‘Tis the season to be grateful and Happy Thanksgiving! So what’s the big deal? Why is it important to be thankful?
For starters, let’s look at our lives if they exclude gratitude. When there is an absence of being thankful, I think this deficiency can lead to an entitlement mentality. This mentality is when we think that various blessings and benefits in life are owed to us. When we adopt this way of thinking it sets us up to be disappointed and we become very unpleasant people. When we don’t get what we think we deserve, then our emotions and thoughts can go into dark places. In contrast, I’ve found it very helpful to under-expect and over appreciate.
It’s also interesting to think about people and situations in our lives that are gratitude deficient. If you take a moment to reflect and inventory situations and people who don’t exhibit nor celebrate gratitude, I think you’ll find yourself having hurtful emotions and unpleasant thoughts. For example, I have frequently resented people and experiences where I’m expected and assumed to be helpful and engaged. It’s unpleasant to know that another person supposes for whatever reason, that I will be generous and helpful. It feels like the other person is taking advantage of me and that’s never pleasant.
As a contrast, I find myself eager and even extravagant to respond to gratitude. It’s interesting that I feel lots more generous when someone tells me, “Thank you.” When someone doesn’t express gratitude or is even gripey and unkind, I feel drastically less generous.
Maybe this was what Jesus was saying in Luke 17:9, “Were there not ten cleansed? But the nine—where are they?” On this occasion, Jesus happened upon ten lepers and He told them to go and show themselves to the priests. As they went, they were cleansed from their leprosy. One of the ten lepers turned back and expressed his gratitude to Jesus.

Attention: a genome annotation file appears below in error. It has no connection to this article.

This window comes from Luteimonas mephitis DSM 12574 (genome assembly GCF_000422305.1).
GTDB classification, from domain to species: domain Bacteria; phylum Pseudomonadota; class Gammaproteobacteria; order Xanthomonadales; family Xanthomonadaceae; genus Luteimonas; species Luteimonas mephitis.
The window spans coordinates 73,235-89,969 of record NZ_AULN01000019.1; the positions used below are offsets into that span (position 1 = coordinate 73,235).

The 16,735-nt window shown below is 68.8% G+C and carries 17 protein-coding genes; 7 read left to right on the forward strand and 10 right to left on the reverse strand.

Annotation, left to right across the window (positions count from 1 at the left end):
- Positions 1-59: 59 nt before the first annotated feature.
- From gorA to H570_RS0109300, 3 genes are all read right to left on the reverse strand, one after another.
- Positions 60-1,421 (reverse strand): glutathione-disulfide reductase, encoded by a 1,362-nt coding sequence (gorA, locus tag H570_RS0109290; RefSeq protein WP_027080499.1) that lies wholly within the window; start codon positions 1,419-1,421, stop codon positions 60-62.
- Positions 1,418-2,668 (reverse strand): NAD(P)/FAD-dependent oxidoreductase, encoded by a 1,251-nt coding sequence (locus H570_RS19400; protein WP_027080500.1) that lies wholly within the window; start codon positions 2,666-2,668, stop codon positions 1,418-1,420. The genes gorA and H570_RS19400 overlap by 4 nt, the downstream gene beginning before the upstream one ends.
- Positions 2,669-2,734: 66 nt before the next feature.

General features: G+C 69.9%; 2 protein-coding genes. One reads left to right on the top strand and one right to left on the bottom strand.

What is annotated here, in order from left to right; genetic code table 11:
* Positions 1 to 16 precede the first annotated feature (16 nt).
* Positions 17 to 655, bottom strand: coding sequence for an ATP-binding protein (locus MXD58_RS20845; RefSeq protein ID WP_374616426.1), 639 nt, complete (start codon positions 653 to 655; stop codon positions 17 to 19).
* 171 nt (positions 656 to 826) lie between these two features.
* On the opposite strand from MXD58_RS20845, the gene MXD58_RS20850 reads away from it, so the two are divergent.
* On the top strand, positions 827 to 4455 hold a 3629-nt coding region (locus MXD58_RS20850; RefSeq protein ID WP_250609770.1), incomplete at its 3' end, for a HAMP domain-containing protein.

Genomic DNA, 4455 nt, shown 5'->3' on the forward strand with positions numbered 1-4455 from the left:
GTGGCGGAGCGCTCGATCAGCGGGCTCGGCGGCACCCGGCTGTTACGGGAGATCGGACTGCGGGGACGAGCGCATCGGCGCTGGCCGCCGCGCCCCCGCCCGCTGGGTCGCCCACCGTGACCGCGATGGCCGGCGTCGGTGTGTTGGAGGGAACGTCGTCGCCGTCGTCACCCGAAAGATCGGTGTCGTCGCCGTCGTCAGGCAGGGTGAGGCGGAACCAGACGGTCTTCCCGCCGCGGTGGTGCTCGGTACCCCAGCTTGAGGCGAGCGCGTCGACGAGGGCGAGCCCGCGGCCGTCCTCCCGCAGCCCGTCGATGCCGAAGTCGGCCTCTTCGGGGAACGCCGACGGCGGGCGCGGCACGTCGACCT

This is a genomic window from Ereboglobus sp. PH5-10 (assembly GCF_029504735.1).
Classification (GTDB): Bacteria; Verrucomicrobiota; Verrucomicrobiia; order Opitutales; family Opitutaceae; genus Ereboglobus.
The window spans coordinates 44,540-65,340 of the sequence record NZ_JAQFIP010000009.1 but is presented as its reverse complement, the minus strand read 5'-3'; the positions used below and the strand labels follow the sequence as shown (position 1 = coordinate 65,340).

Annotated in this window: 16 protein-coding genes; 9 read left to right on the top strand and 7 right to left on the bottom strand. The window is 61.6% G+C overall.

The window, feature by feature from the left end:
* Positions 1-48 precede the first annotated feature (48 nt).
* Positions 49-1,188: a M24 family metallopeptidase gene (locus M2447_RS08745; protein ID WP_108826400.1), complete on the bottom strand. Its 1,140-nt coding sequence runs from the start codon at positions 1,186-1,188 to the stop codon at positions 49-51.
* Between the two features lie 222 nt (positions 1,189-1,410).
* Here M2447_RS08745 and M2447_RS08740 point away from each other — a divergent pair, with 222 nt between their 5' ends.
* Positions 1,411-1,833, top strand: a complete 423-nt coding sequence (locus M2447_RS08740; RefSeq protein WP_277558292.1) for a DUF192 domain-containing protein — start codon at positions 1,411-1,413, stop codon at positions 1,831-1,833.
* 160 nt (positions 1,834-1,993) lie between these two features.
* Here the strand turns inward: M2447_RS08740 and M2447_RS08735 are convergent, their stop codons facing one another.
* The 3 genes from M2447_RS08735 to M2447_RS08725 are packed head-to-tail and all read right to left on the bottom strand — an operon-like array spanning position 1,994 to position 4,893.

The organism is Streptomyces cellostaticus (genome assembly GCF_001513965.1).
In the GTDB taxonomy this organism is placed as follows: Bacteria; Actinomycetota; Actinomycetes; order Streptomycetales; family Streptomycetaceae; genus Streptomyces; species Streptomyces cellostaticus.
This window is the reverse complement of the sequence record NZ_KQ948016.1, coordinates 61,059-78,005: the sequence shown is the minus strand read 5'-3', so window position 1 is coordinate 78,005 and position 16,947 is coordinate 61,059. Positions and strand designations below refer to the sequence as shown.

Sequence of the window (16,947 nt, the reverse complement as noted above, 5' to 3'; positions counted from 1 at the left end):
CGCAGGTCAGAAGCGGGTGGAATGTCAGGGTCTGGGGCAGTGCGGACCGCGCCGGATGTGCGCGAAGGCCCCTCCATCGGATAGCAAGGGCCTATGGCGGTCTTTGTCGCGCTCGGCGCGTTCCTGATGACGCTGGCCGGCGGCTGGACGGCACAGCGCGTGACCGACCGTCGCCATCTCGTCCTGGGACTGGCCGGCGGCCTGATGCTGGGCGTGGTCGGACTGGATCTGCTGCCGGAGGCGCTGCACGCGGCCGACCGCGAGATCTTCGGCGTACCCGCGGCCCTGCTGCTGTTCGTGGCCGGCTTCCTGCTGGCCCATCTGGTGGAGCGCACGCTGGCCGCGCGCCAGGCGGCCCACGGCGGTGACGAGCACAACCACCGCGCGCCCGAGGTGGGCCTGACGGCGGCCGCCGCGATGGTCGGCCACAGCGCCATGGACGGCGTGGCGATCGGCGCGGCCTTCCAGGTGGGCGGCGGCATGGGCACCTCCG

This makes me wonder, maybe like Jesus, what happened to the other nine lepers? Did they get overwhelmed or caught up in the healing from leprosy that they forgot to say “thanks”? Did they think that gratitude wasn’t important? Did they think it was too much effort to say thanks to the man who healed them? There can always be reasons, excuses and justifications for not expressing gratitude, but none of them reflect well on our interior values.
I think that Jesus was disappointed that the interior values of the other nine healed lepers didn’t include gratitude.
Furthermore, it’s possible that Jesus did some extra stuff for the grateful leper. I say this because of what Jesus told the grateful leper, “Stand up and go; your faith has made you well.” In the Greek, the word “well” is sozo and it means to be saved, delivered and made whole. Of course, we don’t explicitly know if Jesus did more “stuff” for this grateful leper, but at a minimum, Jesus was very pleased with this man’s gratitude.
As we recognize the festivities for our annual Thanksgiving holiday, let’s remain committed to keeping gratitude as an interior value and lifestyle rather than merely one day on the yearly calendar. Let’s also keep doing our 3-2-1 challenge: 3 Gratitudes, 2 Graces and 1 Pause!